Hi All, I'm currently writing an EJB that needs to transform an xml file using xslt. It does this using another object that actually does the transforming process. What I need to know is where to place the xml/xslt files in the EAR file as the xslt file may change at a later date and so I don't want to wrap it up in a jar file if at all possible.
Thanks, where would I place the properties file though - within the ejb-jar or elsewhere within the .ear file? I need to do it this way so that I can use a relative URL.
Joined: Jun 21, 2002
Jeanne, could you supply a code snippet to show how I would access a properties file named xmlxsl.properties that is placed in a dir named 'properties' which in turn resides under the enterprise app root dir. This access is from an ejb running in oc4j.
You need to make sure that the classpath contains the xmlxsl.properties (check your container classloading architecture). This is a quick and dirty solution and there are several problems with this approach, since different containers have different classloading strategies. It also could result in very subtle bugs if different versions of the same file are part of the classpath, etc. This are few of the reasons why people prefer using the java.util.ResourceBundle. I personally used the getResourceAsStream approache several times now and I learned how to leave with it :-) Unfortunately for the latest I have no code samples to share with you, but I�m pretty sure you might find some good examples on the net. Regards.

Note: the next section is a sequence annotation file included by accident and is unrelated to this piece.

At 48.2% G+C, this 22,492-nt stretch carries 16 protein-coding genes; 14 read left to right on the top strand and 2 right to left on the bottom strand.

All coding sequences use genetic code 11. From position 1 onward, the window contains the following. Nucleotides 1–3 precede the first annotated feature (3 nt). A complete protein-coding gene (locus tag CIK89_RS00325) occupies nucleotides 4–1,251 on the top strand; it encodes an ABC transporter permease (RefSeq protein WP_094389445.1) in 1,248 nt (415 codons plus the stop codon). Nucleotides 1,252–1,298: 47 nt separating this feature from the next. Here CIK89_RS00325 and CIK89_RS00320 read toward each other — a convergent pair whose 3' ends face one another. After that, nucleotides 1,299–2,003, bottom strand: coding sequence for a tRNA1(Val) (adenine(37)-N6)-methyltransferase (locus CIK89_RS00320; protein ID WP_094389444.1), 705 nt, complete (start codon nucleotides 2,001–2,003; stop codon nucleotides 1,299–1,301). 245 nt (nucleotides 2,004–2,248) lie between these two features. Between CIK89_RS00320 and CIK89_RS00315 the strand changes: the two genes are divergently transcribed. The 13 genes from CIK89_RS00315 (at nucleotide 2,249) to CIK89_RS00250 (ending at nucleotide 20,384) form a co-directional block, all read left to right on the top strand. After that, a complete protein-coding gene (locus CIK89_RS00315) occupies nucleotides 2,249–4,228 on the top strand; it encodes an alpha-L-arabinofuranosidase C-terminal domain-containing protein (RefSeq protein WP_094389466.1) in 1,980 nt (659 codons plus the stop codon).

I doubt whether any of this should be done in an EJB container. An EJB should deal with objects. I would normally expect an EJB to return a transfer object which a servlet would marshall to XML for rendering with an XSLT stylesheet. After all, this is stuff for the presentation layer, not the business logic layer.
You will still build and deploy an EAR file containing the servlet and EJB code.
Instead of doing this with loading a property file:
I cut out the whole property thing by doing this:
You won't have to change a property file when your deployment environment changes. You cut out the step of having to read a property file just to find the path (then you have to go load that too). You can put your xsl in your package structure and manage it with your code.
I use a package structure like this: com.mycompany.resources.xsl. Then I put my xsl files in there.
If you are doing J2EE development with EJBs you will need to add each xsl file to the ejb-jar as an external resource. Then they will show up in the package structure.
The squeaky wheel gets the grease. Well, that or replaced...